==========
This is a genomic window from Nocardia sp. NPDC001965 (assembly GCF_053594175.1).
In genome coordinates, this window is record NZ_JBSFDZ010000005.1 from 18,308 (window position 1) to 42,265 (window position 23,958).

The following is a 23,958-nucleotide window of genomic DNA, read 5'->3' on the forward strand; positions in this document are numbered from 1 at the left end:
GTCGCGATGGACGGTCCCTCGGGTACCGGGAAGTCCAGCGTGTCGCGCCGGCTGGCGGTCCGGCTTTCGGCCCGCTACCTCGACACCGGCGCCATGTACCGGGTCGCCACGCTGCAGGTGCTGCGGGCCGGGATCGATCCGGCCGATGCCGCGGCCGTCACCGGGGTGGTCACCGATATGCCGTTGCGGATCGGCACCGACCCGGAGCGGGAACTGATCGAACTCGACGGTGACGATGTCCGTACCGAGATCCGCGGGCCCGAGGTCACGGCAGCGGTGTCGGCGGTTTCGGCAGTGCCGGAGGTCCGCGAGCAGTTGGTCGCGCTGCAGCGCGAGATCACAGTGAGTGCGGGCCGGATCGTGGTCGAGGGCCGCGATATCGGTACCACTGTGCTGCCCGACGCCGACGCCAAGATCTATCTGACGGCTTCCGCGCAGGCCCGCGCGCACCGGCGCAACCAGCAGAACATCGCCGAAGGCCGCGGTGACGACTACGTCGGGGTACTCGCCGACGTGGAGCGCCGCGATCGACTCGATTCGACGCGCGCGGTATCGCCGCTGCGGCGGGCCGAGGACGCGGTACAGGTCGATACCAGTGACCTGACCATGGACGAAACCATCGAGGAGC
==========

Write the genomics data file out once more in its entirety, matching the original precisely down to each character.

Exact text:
This is a genomic window from Nocardia sp. NPDC001965 (assembly GCF_053594175.1).
In genome coordinates, this window is record NZ_JBSFDZ010000005.1 from 18,308 (window position 1) to 42,265 (window position 23,958).

The following is a 23,958-nucleotide window of genomic DNA, read 5'->3' on the forward strand; positions in this document are numbered from 1 at the left end:
GTCGCGATGGACGGTCCCTCGGGTACCGGGAAGTCCAGCGTGTCGCGCCGGCTGGCGGTCCGGCTTTCGGCCCGCTACCTCGACACCGGCGCCATGTACCGGGTCGCCACGCTGCAGGTGCTGCGGGCCGGGATCGATCCGGCCGATGCCGCGGCCGTCACCGGGGTGGTCACCGATATGCCGTTGCGGATCGGCACCGACCCGGAGCGGGAACTGATCGAACTCGACGGTGACGATGTCCGTACCGAGATCCGCGGGCCCGAGGTCACGGCAGCGGTGTCGGCGGTTTCGGCAGTGCCGGAGGTCCGCGAGCAGTTGGTCGCGCTGCAGCGCGAGATCACAGTGAGTGCGGGCCGGATCGTGGTCGAGGGCCGCGATATCGGTACCACTGTGCTGCCCGACGCCGACGCCAAGATCTATCTGACGGCTTCCGCGCAGGCCCGCGCGCACCGGCGCAACCAGCAGAACATCGCCGAAGGCCGCGGTGACGACTACGTCGGGGTACTCGCCGACGTGGAGCGCCGCGATCGACTCGATTCGACGCGCGCGGTATCGCCGCTGCGGCGGGCCGAGGACGCGGTACAGGTCGATACCAGTGACCTGACCATGGACGAAACCATCGAGGAGC